Combining a slick and violent visual style capturing the seedy underbelly of the City of Angels after dark with a screenplay underlining the monstrous nature of contemporary American media, "Nightcrawler" feels like what might have resulted if Michael Mann and Paddy Chayefsky had ever gotten a chance to combine their talents. It becomes abundantly clear quite quickly, however, that writer/debuting director Dan Gilroy is no Mann nor Chayefsky by any stretch of the imagination. Gilroy clearly wants his film to be considered as a kind of companion piece to "Network" in ways both big (in its general indictment of the world of contemporary news broadcasting) and small (with Nina standing in as a version of the Faye Dunaway character who has seen the industry blow past her own cynical excesses and is clinging on to her last chance in the industry like the grim death that may serve as her salvation) but while I am not a particularly big fan of the overrated "Network" (just because a film is prophetic doesn't mean that it is still a sour and insight-free work that somehow manages to be overdone and half-baked at the same time), it is nevertheless a far more incisive take on the topic than what he has accomplished here.

Like Chayefsky, Gilroy deploys his talking points with all the subtlety of a sledgehammer to the toes but unlike Chayefsky, who certainly knew how to write big and sweeping speeches for his characters outlining those points in a superficially entertaining manner (even if they always came across as too overly written to be believable as anything a person might actually say in real life), Gilroy comes up with dialogue and situations that are so clunky that they beggar belief. (I realize that "If it bleeds, it leads" is a common news industry axiom but to actually have a character say it in casual conversation as though it were some kind of profound insight is ridiculous.) Additionally, the situations that Gilroy depicts are so overblown that any shred of plausibility gets lost amidst the excess--the footage that Louis turns in is so ethically dubious and so grisly that it is impossible to believe that even the most desperate television station would deign to show it, especially in the manner displayed here. Worst of all is the sense that Gilroy thinks that he is offering up some grand indictment of the news industry even though the increasingly media-savvy audience is unlikely to be gasping in shock that news footage is sometimes manipulated for maximum emotional effect--hell, the ending of "Broadcast News" hinged on that very concept. If the film had displayed some slight sense of humor about itself, it might have made the proceedings a little more palatable but Gilroy handles everything with such a heavy-handed and self-serious manner that the whole thing is closer to excruciating than exciting.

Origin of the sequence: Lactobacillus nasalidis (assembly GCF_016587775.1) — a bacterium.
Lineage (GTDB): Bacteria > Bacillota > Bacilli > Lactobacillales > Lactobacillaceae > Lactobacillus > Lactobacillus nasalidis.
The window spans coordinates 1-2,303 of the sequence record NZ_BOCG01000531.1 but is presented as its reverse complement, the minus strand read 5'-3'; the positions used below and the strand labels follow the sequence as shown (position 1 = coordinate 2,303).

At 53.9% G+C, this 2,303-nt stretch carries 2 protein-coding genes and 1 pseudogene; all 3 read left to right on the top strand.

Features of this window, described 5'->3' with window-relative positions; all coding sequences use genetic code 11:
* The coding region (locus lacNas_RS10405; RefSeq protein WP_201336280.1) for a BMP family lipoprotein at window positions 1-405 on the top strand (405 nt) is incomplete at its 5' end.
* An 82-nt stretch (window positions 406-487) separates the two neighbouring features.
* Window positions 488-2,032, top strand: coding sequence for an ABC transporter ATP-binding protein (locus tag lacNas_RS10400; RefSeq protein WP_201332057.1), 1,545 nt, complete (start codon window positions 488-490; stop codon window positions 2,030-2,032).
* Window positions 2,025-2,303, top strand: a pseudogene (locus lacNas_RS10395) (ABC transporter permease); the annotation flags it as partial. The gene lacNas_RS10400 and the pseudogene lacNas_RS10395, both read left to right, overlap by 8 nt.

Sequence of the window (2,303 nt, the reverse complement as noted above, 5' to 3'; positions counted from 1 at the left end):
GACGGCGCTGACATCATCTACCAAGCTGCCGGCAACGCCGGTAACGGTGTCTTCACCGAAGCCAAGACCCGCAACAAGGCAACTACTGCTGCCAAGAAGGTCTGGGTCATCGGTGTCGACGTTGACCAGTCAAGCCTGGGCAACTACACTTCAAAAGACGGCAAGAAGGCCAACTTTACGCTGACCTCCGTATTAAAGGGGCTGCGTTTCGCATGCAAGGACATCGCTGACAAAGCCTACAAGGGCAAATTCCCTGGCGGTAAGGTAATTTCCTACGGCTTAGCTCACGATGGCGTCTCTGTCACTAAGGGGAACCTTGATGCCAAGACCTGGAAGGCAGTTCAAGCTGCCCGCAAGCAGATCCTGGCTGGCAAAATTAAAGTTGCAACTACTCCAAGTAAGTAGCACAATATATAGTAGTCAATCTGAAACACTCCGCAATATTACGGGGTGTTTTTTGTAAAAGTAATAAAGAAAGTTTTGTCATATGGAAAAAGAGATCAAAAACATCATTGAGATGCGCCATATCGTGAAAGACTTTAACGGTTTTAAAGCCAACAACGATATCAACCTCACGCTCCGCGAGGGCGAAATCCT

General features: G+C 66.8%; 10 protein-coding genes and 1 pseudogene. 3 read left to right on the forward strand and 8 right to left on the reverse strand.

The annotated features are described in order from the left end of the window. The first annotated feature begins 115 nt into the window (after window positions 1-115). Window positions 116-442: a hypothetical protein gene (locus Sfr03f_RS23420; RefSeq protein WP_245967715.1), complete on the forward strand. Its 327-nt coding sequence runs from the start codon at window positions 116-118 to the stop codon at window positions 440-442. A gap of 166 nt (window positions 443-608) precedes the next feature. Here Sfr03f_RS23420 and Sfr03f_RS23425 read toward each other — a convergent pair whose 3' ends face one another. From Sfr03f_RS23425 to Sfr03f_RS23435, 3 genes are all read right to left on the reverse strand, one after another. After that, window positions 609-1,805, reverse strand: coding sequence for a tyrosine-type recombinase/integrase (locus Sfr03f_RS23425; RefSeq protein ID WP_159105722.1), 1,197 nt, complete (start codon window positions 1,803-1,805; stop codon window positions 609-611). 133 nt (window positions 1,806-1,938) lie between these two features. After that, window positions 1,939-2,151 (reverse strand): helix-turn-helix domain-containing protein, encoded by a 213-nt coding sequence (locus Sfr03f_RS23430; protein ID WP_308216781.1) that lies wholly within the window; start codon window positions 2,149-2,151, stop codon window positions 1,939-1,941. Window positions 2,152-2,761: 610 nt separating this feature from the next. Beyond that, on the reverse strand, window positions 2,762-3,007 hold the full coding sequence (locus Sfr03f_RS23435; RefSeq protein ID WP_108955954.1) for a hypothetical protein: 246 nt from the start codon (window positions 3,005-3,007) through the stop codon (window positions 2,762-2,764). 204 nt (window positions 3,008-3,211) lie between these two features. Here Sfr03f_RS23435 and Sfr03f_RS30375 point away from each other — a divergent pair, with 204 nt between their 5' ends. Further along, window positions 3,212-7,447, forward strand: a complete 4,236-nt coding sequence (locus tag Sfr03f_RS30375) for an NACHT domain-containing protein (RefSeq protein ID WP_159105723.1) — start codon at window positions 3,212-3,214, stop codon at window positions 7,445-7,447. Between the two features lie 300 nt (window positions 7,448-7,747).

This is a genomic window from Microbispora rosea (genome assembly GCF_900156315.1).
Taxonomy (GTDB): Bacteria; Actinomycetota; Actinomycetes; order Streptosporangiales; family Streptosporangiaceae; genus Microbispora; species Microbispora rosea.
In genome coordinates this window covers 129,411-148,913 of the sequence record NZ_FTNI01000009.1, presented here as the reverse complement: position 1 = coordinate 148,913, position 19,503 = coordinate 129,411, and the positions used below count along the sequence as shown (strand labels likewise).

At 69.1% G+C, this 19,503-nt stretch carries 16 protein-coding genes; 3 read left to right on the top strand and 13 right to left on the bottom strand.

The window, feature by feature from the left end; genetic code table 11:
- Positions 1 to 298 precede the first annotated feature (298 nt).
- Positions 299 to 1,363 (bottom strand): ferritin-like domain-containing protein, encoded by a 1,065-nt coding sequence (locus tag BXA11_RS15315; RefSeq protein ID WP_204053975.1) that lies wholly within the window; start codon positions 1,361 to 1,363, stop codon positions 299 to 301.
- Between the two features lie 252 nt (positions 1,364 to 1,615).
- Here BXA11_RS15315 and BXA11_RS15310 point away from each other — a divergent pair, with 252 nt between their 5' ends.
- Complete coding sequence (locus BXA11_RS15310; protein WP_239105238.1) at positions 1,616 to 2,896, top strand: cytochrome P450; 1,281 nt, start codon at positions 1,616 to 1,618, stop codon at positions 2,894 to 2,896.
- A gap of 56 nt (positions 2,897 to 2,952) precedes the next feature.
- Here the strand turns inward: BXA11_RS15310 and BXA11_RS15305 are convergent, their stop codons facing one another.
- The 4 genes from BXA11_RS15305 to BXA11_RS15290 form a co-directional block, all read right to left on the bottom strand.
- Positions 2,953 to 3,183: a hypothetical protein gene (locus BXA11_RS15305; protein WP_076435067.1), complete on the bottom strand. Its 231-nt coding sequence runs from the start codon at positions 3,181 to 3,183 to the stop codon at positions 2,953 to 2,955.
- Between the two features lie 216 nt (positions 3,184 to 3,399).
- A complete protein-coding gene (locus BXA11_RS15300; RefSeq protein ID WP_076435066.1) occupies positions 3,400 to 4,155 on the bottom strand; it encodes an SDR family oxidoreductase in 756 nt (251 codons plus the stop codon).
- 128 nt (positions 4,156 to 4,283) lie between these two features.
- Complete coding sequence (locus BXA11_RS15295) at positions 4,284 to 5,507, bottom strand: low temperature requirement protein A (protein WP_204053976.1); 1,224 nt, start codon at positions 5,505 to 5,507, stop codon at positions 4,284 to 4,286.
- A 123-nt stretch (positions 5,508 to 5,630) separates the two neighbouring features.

Then there is the performance by Jake Gyllenhaal, a turn that is so singular that I am still at a loss of how to deal with it. The character of Louis is, of course, an unlikable scumbag of the first order--one of those guys who actually gets creepier the more that they try to act "normal"--but Gyllenhaal pushes things to such an extreme that even Rupert Pupkin (whom Louis does resemble in certain ways) might have gotten a serious case of the heebie-jeebies after encountering him. With his greasy hair, bony frame and oddball manner, Louis comes across as though he has been possessed by an alien who hasn't quite mastered the art of acting human. This is certainly an interesting choice and one has to given Gyllenhaal credit for making these bold choices and taking them as far as he can go with them--pretty far, as it turns out--but he is such a bizarre creep right from the start that it throws the entire film out of balance because it is impossible to believe that the ostensibly saner characters in the story would continue to want to have anything to do with him instead of running for the hills on even the hint that he might be in the area. This is not exactly a bad turn by Gyllenhaal but it is an ultimately misconceived one that attempts to meet the excesses of the narrative and just adds another level of implausibility to the proceedings.

"Nightcrawler" is not a total washout--if nothing else, it has an alluringly sickly visual style courtesy of cinematographer Robert Elswit that catches the eye--and the strain of unapologetic and unrepentant nihilism running through it may find a degree of favor with certain audiences. However, for the most part, this is a film that may not have much to say when all is said and done and which unsuccessfully tries to cover that up by pitching what it does have to say to the rafters and beyond. Funny how a film about how the news tries to compensate for its general lack of anything new or interesting to say with cynicism and heavy bloodshed should itself succumb to those exact same impulses.